(A Book Review)
There is probably as much science in science fiction as there is in Scientology.
But if you can get past that technicality, it’s hard not to appreciate the breadth of this genre. Sci-Fi is a staple in modern literature that uses the premise of a far distant future to highlight challenges beyond our current horizon. Contrary to its name, it is seldom about science. Instead, it depicts an alternative version of our world which urges us to think creatively about our future.
Carl Sagan’s Contact is no different. It follows a similar setup as many other Sci-Fi novels, but has a definitively different focus and feel. The basic premise is straight forward – A scientist working for SETI discovers a signal one day from a nearby system containing a manual for what appears to be a transportation device. The world then erupts over disagreement on what to do with it, which leads to international turmoil and great political/scientific maneuvering.
The book is conveniently divided into three parts: the Message, the Machine, and the Galaxy.
What I liked:
- Ahead of its time
For a book published in the 1980s, the use of a female protagonist in a science-heavy role was a bold move. I’m sure it was Sagan’s intent to push back at sexism in science, but he nonetheless created a very relatable character in Ellie Arroway. She was strong enough to stand on her own, but not so overwhelming as to dwarf the competence of others. I thought that was a nice balance especially given the large gender divide in STEM fields today.
- Dynamic perspectives
For a lack of a better word, this novel did a fantastic job of taking an extraordinary event and using it as the basis to analyze various social and cultural behaviors. In particular, the book highlighted a number of themes that are fresh to the Sci-Fi genre: the relationship of science and religion, how governments jockey for position, how science can be communicated to the public, and so on.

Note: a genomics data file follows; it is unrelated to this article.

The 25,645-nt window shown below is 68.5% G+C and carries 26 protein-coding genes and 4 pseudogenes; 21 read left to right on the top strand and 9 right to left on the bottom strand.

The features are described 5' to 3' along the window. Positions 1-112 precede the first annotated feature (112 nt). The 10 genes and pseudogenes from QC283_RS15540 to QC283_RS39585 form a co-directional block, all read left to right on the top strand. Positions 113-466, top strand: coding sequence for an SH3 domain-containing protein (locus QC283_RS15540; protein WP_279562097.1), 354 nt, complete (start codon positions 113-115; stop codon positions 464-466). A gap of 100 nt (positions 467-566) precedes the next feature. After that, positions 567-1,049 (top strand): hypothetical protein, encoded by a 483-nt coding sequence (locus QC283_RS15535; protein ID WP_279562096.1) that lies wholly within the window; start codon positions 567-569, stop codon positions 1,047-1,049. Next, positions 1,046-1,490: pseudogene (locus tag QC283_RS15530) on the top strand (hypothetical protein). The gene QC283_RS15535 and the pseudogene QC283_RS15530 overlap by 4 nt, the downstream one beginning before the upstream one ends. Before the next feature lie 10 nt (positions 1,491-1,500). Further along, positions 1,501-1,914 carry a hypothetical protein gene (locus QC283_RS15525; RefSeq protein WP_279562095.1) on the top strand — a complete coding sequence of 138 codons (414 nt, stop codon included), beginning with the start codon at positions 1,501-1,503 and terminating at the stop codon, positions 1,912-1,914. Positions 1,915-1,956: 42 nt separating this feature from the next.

The number of themes may feel overwhelming at times, but each idea was sufficiently concrete to be viewed independently. Sagan also took a very realistic approach to the themes above, which at times equals less-than-exciting narrative. For example, the fact that signals travel extremely slow meant that it took years for a coherent message to even come through.
- Beautifully written
Not to be overlooked amongst all the substance is a beautifully written book. When I usually read novels that have certain elements of suspense (Dan Brown, Agatha Christie…), I tend to skim parts fairly quickly to find out what happens next. Here, I found myself re-reading passages because of how elegantly they were written. Words alone certainly can’t portray the beauty of our planet, but reading Contact left me in awe of the vast space we look up into.
What I didn’t like:
- A little fantasy would be nice
For all the detailed analysis of probable scenarios under such an unexpected event, there were also numerous parts in the book where a little imagination was allowed. In particular, the third section of the book titled “the Galaxy” could have been a playground for experimental ideas. But instead of hypothesizing on how unearthly things could work and look, Sagan took a more conservative path that left me a little disappointed.
Sagan’s background as an astronomer may have discouraged him to take a leap from reality, but I think the appetite for it would have been all right given its very Sci-Fi appeal.
- The balance of science and art
A combination of Sagan’s background with the books arguably bloated number of themes meant that the read can be dry at times. And while I can appreciate the detail in explaining the complex themes around politics and governments, the actual scientific explanation for some of the cosmic observations were way beyond me. I skipped those parts.
To sum it up – Carl Sagan’s Contact is a book that really can’t be spoiled. The entertainment value of it doesn’t come from a clever twist towards the end, but with Sagan’s take on how the public, the governments, and the scientific communities will behave.
I mentioned in the beginning that Sci-Fi is often a forum for abstract discussions of our future. To that end, Sagan was outstanding. The discovery of a message is very conceivable (compared to an invasion of alien fleets), and the resolution was both satisfying and insightful.